Smokers who try to quit by switching to e-cigarettes do not have more success than those who use other smoking cessation strategies and in fact may be more likely to relapse, researchers found. They reported their study results in Tobacco Control.
Using data from the Population Assessment of Tobacco and Health (PATH) Study, the researchers compared smoking behaviors for 3,578 previous-year smokers who recently attempted to quit and 1,323 recent former smokers from 2017–2019. PATH measured participants’ use of e-cigarettes and other smoking cessation tools as well as their length of successful tobacco abstinence.
Fewer people reported using e-cigarettes as a smoking cessation aid in 2019 compared to 2017, and only 9.9% of those who did successfully maintained cessation for more than one year, a rate comparable to other cessation strategies (e.g., nicotine replacement therapy, pharmaceutical aids, no aids). The researchers also found that 4% of e-cigarette users had switched to a high-nicotine concentration in 2019, a rate nearly double that of 2017 (2.2%). Additionally, nearly 60% of daily e-cigarette users who had quit relapsed by 2019.
“This analysis did not show a cessation benefit from using e-cigarettes either to help a cessation attempt or as a substitute for cigarette smoking,” the researchers concluded. “However, there is evidence that cigarette smokers were starting to use high nicotine e-cigarettes by 2019 and further follow-up in PATH is needed to see whether these changes result in future cessation benefit.”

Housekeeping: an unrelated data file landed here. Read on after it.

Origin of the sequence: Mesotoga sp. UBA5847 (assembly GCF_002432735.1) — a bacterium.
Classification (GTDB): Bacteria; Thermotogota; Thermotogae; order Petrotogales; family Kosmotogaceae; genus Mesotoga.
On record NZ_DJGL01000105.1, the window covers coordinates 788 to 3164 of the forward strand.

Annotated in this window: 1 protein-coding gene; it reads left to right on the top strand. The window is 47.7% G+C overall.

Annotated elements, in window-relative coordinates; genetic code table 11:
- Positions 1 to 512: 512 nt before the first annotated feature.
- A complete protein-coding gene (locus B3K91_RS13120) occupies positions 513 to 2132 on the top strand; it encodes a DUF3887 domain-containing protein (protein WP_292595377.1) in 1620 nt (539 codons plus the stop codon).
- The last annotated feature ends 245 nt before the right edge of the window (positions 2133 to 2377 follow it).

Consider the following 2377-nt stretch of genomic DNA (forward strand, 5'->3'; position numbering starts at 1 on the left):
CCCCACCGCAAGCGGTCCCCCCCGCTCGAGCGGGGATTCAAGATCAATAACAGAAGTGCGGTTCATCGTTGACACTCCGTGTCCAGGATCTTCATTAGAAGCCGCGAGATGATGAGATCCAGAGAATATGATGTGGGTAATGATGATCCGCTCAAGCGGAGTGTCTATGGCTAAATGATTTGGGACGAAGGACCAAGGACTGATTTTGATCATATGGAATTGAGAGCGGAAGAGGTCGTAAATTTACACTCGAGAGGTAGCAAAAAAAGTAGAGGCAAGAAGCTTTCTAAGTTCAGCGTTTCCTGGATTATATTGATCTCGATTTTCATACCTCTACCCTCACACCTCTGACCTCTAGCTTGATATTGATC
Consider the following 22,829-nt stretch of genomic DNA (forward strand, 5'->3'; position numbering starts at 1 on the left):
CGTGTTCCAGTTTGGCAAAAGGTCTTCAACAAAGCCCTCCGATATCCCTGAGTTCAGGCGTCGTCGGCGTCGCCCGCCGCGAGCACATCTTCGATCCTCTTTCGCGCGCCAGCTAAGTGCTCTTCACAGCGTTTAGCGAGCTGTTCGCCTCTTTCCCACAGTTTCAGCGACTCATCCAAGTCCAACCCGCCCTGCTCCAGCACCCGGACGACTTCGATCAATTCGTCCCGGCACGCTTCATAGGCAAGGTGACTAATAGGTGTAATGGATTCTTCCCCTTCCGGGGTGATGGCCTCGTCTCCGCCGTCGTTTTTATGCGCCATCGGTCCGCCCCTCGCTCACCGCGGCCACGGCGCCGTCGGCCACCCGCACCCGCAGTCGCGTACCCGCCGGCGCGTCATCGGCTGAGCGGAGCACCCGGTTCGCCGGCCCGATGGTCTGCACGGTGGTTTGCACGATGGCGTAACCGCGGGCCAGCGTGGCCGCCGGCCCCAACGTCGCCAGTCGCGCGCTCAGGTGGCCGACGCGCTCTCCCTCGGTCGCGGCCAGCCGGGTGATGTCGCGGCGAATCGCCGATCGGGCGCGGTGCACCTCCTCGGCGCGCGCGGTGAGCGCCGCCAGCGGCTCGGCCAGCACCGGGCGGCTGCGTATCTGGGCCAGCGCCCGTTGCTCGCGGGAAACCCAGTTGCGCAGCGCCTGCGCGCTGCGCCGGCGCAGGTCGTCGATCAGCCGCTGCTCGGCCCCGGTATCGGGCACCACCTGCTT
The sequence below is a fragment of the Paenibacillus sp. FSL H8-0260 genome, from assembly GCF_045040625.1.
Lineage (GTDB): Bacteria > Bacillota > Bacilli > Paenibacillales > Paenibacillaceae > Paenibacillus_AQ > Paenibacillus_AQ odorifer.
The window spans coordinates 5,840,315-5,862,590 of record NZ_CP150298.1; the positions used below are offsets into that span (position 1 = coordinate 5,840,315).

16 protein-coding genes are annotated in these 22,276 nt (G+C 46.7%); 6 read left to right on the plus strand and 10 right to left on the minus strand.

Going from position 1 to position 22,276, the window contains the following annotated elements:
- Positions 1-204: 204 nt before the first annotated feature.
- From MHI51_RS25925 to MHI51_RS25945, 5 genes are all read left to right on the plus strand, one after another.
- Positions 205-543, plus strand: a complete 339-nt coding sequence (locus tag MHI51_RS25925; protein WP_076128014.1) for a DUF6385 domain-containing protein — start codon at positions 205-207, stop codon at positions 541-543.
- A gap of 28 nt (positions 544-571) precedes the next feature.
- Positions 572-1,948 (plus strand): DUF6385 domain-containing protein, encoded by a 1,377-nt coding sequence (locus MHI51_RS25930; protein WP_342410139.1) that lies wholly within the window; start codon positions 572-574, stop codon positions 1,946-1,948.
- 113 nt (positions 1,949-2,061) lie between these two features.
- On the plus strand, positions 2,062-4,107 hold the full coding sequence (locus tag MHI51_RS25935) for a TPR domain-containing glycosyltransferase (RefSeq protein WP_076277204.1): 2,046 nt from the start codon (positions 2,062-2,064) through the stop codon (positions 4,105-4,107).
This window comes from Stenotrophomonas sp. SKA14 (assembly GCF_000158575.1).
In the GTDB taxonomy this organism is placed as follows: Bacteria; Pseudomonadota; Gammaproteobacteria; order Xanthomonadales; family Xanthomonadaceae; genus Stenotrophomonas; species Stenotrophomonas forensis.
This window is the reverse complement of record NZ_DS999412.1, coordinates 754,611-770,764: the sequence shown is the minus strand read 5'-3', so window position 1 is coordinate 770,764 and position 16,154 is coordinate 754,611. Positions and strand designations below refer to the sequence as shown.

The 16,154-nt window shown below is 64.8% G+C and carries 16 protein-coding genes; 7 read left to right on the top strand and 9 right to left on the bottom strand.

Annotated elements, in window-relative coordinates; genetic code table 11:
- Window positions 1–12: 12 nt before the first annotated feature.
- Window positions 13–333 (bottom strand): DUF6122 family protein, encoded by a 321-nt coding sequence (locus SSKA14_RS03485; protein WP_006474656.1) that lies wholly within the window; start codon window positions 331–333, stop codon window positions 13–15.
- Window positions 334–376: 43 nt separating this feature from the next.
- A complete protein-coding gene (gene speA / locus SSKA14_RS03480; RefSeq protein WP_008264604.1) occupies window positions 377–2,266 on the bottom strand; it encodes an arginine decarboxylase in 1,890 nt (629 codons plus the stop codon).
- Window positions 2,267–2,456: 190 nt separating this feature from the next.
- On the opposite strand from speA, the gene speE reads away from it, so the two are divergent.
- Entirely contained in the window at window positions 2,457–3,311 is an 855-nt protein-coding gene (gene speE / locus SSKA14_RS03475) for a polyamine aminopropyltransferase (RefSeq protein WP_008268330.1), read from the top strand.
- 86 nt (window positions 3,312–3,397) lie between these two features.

The U.S. Food and Drug Administration has not approved e-cigarettes as a smoking cessation tool, and the devices’ health risks are similar to those of traditional cigarettes, including the implications of secondhand smoke on others. In its e-cigarettes and vaping position statement, ONS calls for more research and regulation of electronic nicotine delivery systems like e-cigarettes to better understand and prevent their contribution to the global cancer burden. Read the statement and find other resources in ONS’s E-Cigarettes and Vaping Learning Library.